Whaling Summit Votes to Uphold Ban on Japan Whale Hunt

The International Whaling Commission has voted to uphold a court ruling banning Japan from hunting whales in the Antarctic Ocean.  Conservationists hailed the ruling as a victory, but Tokyo says it will submit revised plans for a whale hunt in 2015.  

Commercial whaling has been banned since 1986.  Since then, Japan has still hunted whales under what it calls a “scientific whaling program.”  Conservation groups say this program is nothing more than a poor disguise for commercial whaling.

In a surprise move in March, the International Court of Justice in The Hague ruled Japan must halt its whaling program in the Southern Ocean.

Delegates at the International Whaling Commission or IWC summit in Slovenia voted by a 35 to 20 majority Thursday, to adopt a resolution backing the International Court of Justice ruling.

Patrick Ramage from conservationist group the International Fund for Animal Welfare says it is a major blow to Japan’s hopes of resuming whaling next year.

“It is almost as though Japan’s commissioner is saying: ‘Pay no attention to the world court judgment behind the curtain – we are going back to whaling in a sanctuary around Antarctica.’  Ultimately, Japan needs to reconcile itself to the emerging global consensus for whale conservation and the court order of the ICJ,” said Ramage.

Because the resolution was not passed by consensus, it is not binding on all IWC members.  After the vote, Japan’s commissioner to the IWC Joji Morishita said Tokyo would submit a new plan to resume so-called scientific whaling off Antarctica.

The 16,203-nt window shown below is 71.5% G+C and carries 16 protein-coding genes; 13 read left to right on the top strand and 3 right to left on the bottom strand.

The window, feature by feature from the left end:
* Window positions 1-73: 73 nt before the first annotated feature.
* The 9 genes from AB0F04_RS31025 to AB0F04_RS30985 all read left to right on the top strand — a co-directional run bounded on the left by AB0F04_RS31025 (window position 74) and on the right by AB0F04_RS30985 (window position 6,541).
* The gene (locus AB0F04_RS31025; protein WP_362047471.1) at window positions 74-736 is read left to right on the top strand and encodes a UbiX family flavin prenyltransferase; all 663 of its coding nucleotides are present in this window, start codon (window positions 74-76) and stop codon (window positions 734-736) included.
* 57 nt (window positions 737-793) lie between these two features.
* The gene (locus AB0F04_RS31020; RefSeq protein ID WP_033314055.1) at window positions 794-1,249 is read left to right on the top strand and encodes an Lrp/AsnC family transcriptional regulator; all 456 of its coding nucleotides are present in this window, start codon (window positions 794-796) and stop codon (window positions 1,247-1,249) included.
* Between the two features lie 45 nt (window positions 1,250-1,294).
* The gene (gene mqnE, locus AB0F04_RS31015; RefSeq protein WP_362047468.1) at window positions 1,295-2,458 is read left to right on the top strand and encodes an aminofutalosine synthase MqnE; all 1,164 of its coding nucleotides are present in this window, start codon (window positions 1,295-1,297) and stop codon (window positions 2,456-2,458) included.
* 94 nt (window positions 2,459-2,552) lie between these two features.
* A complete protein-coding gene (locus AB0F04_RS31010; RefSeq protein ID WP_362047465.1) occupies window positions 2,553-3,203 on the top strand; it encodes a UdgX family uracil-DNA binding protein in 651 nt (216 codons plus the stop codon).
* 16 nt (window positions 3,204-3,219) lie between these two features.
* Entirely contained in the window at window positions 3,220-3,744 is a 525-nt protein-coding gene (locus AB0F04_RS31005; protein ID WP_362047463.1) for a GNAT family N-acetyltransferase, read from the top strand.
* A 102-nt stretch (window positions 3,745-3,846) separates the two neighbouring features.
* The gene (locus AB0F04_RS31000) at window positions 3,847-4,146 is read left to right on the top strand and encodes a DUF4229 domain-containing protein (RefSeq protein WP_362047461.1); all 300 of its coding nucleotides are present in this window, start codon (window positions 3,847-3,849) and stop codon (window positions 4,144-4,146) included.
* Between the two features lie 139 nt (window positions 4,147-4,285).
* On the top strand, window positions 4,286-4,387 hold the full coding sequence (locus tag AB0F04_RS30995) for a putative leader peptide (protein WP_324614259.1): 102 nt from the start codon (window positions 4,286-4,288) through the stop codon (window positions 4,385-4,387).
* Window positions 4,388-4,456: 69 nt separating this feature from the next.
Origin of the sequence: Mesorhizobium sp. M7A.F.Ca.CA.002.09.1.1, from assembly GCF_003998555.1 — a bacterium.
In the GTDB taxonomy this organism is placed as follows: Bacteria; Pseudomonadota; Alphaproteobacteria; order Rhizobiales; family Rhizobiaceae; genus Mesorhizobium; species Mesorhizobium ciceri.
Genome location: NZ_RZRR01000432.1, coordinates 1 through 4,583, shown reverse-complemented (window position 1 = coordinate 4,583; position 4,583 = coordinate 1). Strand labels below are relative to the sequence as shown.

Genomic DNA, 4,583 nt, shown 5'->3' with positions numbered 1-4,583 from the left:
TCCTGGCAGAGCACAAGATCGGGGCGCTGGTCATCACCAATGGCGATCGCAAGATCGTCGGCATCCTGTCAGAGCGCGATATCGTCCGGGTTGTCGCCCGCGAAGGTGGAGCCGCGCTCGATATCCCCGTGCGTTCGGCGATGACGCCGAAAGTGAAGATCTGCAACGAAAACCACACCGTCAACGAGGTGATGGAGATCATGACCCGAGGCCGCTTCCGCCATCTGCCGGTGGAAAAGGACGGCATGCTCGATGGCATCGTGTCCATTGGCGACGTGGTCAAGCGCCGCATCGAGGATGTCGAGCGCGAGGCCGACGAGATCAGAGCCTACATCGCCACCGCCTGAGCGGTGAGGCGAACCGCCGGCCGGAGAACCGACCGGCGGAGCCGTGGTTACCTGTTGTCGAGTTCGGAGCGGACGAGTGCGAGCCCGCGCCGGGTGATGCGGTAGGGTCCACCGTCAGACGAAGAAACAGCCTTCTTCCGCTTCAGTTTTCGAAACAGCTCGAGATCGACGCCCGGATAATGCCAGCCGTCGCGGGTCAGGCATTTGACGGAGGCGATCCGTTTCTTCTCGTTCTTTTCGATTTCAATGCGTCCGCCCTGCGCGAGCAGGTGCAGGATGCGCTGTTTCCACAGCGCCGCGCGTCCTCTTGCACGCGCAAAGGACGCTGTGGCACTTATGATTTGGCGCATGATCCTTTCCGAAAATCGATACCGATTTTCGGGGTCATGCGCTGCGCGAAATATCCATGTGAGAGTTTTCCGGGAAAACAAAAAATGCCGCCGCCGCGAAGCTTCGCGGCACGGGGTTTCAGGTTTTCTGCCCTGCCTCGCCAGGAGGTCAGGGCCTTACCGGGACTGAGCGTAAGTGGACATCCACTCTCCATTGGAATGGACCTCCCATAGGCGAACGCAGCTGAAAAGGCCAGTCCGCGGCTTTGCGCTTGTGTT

“We will be providing, we will be submitting a new research plan in [the] Antarctic ocean so that we will implement that research activities starting from 2015.  And all these activities are, as we have been arguing, perfectly in line with international law, [based upon] scientific bases, as well as ICJ judgment language,” said Morishita.

New Zealand, which sponsored the resolution, insisted the IWC must respect the vote and reject Japan’s attempts to resume the hunt.  Its commissioner is Gerard Van Bohemen.

“There is no issue of discretion here, the Commission has made a clear recommendation and instruction to the scientific committee, and as a subsidiary body, of course, it must comply,” said Van Bohemen.

A bid by Argentina, Brazil, South Africa and Uruguay to create a whale sanctuary in the South Atlantic failed to get enough votes.

Activists have frequently clashed with Japanese whaling vessels in the Southern Ocean.

In Japan, few people actually eat whale meat, but supporters say whaling is part of ancient Japanese culture.  In a restaurant in central Tokyo, chef Shunpei Meguro is carefully slicing a side of whale meat.

“It would be sad to lose such an ingredient,” he said, “especially considering it has been Japan’s traditional food.”


A smaller whale hunt in the Pacific Ocean began earlier this month.  Japan, Iceland and Norway are the only countries that hunt whales. 

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